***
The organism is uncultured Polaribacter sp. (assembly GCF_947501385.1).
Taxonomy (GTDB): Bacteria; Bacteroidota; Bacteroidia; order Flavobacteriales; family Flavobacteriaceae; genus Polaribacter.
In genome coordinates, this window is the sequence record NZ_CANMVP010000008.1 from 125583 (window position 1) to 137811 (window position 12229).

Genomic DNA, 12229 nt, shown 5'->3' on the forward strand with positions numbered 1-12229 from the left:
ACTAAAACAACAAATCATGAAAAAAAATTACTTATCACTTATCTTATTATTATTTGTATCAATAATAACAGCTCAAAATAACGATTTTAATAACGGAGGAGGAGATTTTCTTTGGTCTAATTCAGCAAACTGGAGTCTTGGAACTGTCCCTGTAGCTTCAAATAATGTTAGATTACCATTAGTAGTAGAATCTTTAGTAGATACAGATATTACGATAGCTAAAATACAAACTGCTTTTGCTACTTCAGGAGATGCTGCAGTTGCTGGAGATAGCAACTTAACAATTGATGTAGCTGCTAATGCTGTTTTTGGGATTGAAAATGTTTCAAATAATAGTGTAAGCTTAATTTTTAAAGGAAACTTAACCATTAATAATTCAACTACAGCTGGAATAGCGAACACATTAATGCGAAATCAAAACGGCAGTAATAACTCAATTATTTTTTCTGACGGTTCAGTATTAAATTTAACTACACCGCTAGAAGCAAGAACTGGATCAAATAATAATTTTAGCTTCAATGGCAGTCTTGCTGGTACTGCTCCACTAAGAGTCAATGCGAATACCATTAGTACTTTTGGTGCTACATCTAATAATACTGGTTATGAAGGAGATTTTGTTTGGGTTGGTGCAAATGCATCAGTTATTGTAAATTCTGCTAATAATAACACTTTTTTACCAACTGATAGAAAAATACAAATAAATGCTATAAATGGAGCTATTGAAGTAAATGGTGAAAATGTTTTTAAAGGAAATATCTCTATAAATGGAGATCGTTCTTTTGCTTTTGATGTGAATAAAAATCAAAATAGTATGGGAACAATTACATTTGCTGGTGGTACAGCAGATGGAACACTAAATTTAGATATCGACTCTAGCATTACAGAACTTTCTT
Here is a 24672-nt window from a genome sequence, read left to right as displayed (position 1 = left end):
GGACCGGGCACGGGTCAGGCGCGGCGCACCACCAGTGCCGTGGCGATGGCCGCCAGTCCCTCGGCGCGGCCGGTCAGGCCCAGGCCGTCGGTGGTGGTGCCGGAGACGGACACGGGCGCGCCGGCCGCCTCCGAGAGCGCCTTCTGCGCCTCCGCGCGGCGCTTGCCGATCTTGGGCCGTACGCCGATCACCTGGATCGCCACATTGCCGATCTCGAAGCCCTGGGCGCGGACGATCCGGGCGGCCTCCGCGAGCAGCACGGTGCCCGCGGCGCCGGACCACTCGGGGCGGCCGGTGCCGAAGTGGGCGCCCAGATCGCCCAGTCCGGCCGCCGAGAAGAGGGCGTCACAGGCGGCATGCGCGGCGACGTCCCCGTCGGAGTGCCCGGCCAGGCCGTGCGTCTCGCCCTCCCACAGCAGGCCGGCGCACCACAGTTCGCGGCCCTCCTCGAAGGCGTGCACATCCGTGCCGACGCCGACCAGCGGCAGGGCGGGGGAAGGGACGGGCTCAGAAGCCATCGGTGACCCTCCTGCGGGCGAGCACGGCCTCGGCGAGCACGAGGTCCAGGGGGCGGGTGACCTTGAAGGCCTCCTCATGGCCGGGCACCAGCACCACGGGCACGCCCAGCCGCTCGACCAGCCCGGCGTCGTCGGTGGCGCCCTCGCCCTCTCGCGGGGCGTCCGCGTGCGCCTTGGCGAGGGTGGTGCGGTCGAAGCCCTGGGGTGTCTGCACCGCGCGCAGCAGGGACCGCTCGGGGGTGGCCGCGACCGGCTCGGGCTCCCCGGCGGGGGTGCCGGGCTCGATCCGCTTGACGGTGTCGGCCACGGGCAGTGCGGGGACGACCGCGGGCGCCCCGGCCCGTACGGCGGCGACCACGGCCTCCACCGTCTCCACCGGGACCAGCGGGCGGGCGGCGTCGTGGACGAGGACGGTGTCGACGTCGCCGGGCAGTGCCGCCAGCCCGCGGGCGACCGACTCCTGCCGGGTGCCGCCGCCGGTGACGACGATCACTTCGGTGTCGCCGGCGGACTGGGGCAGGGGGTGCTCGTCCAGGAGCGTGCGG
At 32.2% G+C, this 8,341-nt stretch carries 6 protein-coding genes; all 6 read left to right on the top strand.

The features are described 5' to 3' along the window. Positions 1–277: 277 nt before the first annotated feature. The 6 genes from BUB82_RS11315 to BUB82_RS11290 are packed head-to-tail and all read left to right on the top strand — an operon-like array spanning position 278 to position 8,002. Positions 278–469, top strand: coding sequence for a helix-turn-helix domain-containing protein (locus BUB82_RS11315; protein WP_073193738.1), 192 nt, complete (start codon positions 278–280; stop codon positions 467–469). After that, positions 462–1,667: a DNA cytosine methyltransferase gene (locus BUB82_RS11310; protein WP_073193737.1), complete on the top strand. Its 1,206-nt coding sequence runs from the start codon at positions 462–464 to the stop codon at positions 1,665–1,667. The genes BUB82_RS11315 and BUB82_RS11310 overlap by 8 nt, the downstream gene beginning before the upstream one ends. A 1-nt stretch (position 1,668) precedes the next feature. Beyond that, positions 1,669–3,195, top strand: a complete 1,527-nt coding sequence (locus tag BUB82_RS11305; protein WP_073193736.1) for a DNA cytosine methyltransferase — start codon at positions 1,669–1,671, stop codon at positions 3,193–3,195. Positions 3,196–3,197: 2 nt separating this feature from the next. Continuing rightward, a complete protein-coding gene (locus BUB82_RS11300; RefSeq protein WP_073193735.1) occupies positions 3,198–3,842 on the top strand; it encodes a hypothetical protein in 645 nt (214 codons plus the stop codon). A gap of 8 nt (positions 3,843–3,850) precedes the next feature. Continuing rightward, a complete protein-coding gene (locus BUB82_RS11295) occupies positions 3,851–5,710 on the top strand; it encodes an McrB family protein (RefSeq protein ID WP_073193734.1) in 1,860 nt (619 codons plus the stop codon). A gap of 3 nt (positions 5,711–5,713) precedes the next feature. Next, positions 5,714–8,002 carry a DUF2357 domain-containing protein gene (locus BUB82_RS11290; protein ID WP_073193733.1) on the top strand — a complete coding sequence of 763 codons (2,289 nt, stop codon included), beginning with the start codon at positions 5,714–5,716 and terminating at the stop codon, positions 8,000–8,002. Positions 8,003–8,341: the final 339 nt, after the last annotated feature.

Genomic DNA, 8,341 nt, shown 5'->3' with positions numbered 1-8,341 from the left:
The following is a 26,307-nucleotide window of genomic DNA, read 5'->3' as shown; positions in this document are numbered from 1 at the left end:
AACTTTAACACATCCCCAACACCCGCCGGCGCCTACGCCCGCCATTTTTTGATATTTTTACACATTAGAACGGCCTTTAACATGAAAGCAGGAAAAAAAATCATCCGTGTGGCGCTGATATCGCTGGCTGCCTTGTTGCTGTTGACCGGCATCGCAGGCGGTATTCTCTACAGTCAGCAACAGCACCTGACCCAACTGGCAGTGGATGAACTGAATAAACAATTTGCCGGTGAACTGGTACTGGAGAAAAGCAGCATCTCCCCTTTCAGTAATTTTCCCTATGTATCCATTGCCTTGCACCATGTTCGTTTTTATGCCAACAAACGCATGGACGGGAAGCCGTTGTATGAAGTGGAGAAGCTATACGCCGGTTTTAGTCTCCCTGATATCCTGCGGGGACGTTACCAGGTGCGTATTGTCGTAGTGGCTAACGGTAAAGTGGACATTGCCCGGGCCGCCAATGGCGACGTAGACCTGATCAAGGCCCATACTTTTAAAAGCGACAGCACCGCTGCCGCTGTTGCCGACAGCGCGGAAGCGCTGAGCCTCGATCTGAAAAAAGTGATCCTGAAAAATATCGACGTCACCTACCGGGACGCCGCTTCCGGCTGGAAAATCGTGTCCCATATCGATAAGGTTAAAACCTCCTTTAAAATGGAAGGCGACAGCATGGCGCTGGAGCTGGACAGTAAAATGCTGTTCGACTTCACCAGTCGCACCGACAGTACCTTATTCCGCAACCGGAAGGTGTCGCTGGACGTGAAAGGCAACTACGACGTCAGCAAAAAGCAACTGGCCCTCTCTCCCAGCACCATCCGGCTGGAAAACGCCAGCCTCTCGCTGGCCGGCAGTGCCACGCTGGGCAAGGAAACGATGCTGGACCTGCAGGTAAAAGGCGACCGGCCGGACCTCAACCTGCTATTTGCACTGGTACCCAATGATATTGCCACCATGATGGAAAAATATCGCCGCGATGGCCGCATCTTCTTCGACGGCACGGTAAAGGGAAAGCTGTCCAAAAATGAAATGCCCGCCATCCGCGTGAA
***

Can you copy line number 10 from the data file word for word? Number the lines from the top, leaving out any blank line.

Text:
Genomic DNA, 8,341 nt, shown 5'->3' with positions numbered 1-8,341 from the left: